Martinez saves Lee, Indians in Toronto
Two-run double in ninth backs ace's complete game
TORONTO -- The losses have piled up so frequently for the Indians this season that two cornerstone players, Cliff Lee and Victor Martinez, have become the subject of rampant trade buzz in these waning days before the July 31 non-waiver Trade Deadline.But whatever the future holds for Lee and Martinez, they were instrumental, in the present tense, in stopping the Tribe's latest losing skid Tuesday night at Rogers Centre. Martinez broke out of a monthlong slump with a two-run double in the ninth to save Lee from a 10th loss he most certainly did not deserve and give the Tribe a 2-1 victory in the series opener against the Jays. "It's always a great feeling when you do your job," Martinez said. "It's always great when you win a game, especially for the guy on the mound for us." That guy, of course, would be Lee. How much longer he'll be on the mound for this team is a decision in the hands of the Tribe's front-office decision-makers, who are no doubt weighing offers for Lee -- who is signed through 2010 -- from contending clubs. Several of those clubs, including the Phillies and Dodgers, had scouts in the house to watch Lee's latest effort, and they likely walked away impressed after the left-hander's third complete game of the season. Lee held the Jays to three hits over the game's first six innings. He didn't falter until the seventh, when he hung a first-pitch four-seamer to Scott Rolen, who pounded the pitch over the center-field wall. Other than that, it was business as usual for Lee, whose 6-9 record is no indication of how well he's pitched in this follow-up to last year's American League Cy Young success. "Basically, I was locating fastballs and getting ahead in the count," Lee said. "They were swinging the bat early in the count, and I was getting quick outs." When the Indians were up to bat against rookie left-hander Brett Cecil, the innings were a little longer. But the end result was the same. Conforming with a troubling trend that has hounded Lee all season, the Indians didn't do much to support their ace at the plate. They stranded nine runners -- just three short of the maximum possible -- in the game's first four innings. The Indians couldn't bring home Asdrubal Cabrera after his one-out triple off Cecil in the first. They couldn't score Ben Francisco after his one-out double in the second. They couldn't capitalize on a bases-loaded situation with two out in the third. Nor could they take advantage when the bases were again loaded -- this time with one out -- in the fourth. By the time the Tribe left two men in scoring position in the seventh, the lack of clutch hitting had become an epidemic. "We really made it hard on ourselves offensively," manager Eric Wedge said. "You have to push two or three runs across, at the very least. We didn't do a good job with two outs and runners in scoring position. Those first four innings, you feel like it's going to come back to bite you, and it nearly did." A costly error from first baseman Lyle Overbay bailed the Tribe out in the ninth. The ninth began when pinch-hitter Ryan Garko legged out an infield single off Toronto closer Scott Downs. Garko was replaced by pinch-runner Luis Valbuena. Grady Sizemore put down a sacrifice bunt toward first in an attempt to move Valbuena over, and Overbay fielded the ball and fired to second to try to retire the runner. Instead, Overbay's throw sailed into the outfield. Valbuena advanced to third and Sizemore to second. Just like that, the Indians had a pair of runners in scoring position, and this time they would actually take advantage of it. Downs intentionally walked Cabrera to load the bases, and he got Shin-Soo Choo to ground into a fielder's choice out at the plate. When Downs had Martinez in a two-strike count, it appeared the Indians might squander this opportunity, as well. But Martinez, who entered the game in a 9-for-83 funk, ripped Downs' 0-2 offering down the left-field line for the game-changing, two-run double. It was his second double of the evening and perhaps a sign that his slump is waning. "That was the difference for us," Lee said. "That was a huge hit for us." The only question was whether the hit would hold up. But Lee, who had 100 pitches after eight innings, was sent out to protect it in the bottom of the ninth, and he had little trouble locking down the win. "He's definitely the guy you want to send out there," Wedge said. "That's where he's at and who he is." Perhaps, for Lee, this was an audition for the contenders. Jays general manager J.P. Ricciardi announced earlier in the day that his ace, Roy Halladay, is "unlikely" to be dealt before the July 31 Trade Deadline, so Lee's stock could rise higher in the coming days. And Martinez is also considered an attractive trading chip, if the Indians are so inclined. In the meantime, the business at hand was stopping the Tribe's three-game losing skid. And Lee and Martinez, with an Overbay assist, pulled it off.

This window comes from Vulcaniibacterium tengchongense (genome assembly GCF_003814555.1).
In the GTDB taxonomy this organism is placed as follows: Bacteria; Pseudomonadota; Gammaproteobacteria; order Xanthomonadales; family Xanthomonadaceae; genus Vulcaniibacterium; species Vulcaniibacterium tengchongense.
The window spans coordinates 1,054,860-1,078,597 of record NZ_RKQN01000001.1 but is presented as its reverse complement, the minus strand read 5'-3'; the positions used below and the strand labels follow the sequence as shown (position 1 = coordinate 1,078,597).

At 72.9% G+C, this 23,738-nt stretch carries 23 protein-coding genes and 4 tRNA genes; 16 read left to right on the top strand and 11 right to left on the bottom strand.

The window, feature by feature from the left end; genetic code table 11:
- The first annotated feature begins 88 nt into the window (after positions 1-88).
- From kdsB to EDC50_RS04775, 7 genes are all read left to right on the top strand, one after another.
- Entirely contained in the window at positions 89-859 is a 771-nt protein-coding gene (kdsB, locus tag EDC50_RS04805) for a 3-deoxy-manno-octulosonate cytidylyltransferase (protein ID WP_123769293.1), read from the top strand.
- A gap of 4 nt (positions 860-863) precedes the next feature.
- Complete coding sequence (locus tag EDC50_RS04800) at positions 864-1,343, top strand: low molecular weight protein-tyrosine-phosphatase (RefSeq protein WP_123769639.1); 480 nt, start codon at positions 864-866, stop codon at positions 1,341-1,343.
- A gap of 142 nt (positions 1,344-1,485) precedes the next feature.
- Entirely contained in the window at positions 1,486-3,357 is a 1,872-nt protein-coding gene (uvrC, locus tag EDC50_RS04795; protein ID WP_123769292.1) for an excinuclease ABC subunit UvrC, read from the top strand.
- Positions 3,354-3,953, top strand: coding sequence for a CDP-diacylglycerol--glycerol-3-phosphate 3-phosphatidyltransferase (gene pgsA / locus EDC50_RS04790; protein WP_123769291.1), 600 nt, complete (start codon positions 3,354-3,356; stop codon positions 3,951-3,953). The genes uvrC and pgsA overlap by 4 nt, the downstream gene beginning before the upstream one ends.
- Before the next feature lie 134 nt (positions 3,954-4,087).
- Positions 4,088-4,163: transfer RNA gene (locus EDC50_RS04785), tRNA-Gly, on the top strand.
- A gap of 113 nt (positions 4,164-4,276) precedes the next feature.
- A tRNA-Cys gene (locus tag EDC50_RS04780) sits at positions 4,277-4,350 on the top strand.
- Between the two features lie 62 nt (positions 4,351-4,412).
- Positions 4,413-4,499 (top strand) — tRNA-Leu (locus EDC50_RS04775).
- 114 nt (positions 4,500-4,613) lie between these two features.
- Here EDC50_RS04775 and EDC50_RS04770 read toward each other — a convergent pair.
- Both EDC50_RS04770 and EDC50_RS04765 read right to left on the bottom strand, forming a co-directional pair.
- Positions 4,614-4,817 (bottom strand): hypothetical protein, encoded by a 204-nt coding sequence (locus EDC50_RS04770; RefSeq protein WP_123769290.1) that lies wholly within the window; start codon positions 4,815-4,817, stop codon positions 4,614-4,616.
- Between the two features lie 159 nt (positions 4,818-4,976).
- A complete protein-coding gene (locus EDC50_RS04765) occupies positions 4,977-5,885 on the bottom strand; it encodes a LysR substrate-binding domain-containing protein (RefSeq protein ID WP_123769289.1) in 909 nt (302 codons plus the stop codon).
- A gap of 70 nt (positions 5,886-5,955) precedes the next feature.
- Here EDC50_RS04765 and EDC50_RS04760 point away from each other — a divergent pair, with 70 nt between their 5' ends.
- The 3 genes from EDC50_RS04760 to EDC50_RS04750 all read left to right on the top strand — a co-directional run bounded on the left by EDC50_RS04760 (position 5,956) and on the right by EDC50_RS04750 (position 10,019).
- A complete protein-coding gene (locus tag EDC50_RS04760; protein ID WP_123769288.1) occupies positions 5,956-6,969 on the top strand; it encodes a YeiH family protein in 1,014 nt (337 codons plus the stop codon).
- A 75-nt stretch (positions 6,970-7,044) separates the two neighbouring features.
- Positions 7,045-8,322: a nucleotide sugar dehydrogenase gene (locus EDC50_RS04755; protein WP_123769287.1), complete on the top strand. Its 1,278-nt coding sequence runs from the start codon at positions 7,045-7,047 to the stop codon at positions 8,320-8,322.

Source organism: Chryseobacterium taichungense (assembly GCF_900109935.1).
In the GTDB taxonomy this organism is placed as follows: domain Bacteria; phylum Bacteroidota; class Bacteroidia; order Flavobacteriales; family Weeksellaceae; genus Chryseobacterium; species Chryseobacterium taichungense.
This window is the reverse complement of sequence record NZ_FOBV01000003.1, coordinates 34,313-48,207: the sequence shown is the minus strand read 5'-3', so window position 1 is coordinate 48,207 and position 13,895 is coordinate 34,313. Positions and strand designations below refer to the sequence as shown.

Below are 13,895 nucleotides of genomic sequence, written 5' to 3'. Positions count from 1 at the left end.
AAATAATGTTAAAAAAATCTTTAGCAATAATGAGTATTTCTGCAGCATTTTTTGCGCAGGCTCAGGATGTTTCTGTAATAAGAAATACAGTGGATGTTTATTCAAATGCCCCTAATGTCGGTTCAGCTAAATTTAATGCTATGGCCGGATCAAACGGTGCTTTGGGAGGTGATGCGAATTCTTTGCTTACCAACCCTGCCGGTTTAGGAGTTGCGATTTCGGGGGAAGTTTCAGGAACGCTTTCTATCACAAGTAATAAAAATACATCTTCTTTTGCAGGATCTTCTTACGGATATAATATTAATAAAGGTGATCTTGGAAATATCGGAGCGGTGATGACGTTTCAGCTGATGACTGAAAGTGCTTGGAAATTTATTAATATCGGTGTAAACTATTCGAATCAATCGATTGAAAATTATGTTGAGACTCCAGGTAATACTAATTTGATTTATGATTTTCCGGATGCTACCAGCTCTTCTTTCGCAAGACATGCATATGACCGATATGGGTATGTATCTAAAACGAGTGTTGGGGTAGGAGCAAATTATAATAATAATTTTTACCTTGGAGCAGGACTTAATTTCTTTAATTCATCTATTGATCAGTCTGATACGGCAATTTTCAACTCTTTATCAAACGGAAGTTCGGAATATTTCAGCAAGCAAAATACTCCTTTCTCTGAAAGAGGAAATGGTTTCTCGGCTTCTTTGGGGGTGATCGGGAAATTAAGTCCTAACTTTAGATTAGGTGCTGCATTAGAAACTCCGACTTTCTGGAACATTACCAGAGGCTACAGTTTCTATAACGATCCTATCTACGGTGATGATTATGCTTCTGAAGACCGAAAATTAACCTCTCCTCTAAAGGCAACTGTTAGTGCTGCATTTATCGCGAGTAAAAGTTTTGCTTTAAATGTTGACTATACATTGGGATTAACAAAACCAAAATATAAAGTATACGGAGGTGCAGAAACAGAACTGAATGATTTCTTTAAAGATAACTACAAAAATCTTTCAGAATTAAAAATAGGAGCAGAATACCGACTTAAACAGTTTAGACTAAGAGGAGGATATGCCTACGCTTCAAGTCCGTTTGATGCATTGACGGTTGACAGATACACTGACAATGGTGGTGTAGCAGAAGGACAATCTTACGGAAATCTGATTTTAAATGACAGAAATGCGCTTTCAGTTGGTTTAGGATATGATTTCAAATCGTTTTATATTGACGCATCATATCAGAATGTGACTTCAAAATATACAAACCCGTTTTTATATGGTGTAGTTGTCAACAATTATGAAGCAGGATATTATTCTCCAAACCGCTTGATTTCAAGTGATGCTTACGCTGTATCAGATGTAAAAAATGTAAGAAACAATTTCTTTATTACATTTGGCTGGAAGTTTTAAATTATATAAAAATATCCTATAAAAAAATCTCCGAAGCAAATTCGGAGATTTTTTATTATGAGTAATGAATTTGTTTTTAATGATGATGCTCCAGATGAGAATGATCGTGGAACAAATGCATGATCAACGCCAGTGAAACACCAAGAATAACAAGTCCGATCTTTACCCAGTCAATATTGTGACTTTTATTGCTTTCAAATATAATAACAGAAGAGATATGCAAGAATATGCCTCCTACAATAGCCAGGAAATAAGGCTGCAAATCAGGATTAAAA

Anthony Castrovince is a reporter for MLB.com. This story was not subject to the approval of Major League Baseball or its clubs.